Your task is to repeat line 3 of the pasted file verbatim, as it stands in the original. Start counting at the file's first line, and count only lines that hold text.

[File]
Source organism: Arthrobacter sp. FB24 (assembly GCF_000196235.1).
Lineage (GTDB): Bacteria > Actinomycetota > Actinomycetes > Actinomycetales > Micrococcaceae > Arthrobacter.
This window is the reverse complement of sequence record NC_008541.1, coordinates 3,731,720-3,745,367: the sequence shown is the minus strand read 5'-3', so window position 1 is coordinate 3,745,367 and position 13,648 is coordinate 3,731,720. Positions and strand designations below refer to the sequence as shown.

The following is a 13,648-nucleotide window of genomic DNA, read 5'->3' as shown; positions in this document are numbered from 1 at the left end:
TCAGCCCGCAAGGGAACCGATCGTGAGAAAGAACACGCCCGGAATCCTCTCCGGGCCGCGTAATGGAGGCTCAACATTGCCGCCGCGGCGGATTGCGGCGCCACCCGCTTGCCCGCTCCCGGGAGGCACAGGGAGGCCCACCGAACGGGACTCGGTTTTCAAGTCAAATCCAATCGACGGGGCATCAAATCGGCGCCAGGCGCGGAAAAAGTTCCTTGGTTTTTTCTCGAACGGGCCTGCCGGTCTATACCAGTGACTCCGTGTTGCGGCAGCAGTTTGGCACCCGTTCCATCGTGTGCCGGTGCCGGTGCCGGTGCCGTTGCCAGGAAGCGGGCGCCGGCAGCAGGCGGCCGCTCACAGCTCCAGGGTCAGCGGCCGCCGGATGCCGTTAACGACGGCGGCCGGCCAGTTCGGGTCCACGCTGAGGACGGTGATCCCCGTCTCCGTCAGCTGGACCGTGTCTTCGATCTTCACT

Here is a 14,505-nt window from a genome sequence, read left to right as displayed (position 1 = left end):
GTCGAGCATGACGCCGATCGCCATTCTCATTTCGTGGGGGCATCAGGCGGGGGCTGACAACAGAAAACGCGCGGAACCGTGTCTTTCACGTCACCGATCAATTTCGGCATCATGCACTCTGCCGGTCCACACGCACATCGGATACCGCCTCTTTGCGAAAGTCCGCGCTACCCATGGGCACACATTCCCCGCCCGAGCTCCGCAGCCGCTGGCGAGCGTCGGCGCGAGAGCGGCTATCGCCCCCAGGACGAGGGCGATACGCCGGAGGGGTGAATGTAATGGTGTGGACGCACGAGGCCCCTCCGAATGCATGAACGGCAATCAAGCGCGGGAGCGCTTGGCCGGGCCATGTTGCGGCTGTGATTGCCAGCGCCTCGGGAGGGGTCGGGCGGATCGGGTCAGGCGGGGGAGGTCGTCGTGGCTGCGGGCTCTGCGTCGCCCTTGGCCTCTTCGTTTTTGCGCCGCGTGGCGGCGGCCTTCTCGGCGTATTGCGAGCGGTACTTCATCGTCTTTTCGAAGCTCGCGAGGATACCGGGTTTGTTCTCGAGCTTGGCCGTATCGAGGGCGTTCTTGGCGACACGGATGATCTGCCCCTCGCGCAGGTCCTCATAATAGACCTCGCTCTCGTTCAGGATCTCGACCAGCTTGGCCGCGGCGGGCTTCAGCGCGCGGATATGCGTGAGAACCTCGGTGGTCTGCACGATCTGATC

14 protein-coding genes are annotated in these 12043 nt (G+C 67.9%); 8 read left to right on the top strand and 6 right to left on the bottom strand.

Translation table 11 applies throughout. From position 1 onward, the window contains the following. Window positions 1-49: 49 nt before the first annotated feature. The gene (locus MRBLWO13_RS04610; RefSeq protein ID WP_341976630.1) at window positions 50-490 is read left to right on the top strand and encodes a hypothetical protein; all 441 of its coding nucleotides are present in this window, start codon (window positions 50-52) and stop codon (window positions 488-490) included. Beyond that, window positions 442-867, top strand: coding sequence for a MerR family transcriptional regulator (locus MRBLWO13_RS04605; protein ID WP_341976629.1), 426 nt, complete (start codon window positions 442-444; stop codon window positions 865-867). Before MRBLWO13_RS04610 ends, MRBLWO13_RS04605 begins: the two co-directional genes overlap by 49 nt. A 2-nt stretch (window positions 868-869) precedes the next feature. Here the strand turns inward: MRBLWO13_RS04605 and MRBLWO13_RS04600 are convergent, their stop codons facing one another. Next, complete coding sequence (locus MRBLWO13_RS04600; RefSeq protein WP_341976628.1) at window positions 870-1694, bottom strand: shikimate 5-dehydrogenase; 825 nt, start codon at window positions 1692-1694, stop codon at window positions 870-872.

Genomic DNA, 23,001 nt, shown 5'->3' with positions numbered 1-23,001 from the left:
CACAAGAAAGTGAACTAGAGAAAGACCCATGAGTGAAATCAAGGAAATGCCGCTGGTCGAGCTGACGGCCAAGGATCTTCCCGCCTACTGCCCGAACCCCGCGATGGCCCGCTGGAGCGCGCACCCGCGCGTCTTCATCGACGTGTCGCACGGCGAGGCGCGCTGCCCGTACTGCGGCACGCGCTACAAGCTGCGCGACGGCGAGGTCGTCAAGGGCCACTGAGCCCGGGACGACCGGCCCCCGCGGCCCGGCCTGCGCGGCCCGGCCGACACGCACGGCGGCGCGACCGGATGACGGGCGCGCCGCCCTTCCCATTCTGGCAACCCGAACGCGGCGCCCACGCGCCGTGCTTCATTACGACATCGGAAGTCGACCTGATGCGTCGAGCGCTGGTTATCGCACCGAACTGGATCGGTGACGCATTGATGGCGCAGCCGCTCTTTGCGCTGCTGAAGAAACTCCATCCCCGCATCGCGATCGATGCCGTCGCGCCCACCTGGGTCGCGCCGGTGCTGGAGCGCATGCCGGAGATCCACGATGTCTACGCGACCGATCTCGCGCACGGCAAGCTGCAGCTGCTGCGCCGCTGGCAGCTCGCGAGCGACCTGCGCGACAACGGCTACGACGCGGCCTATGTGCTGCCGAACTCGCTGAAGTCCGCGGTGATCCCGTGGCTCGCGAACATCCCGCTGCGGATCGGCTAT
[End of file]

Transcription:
This window is the reverse complement of sequence record NC_008541.1, coordinates 3,731,720-3,745,367: the sequence shown is the minus strand read 5'-3', so window position 1 is coordinate 3,745,367 and position 13,648 is coordinate 3,731,720. Positions and strand designations below refer to the sequence as shown.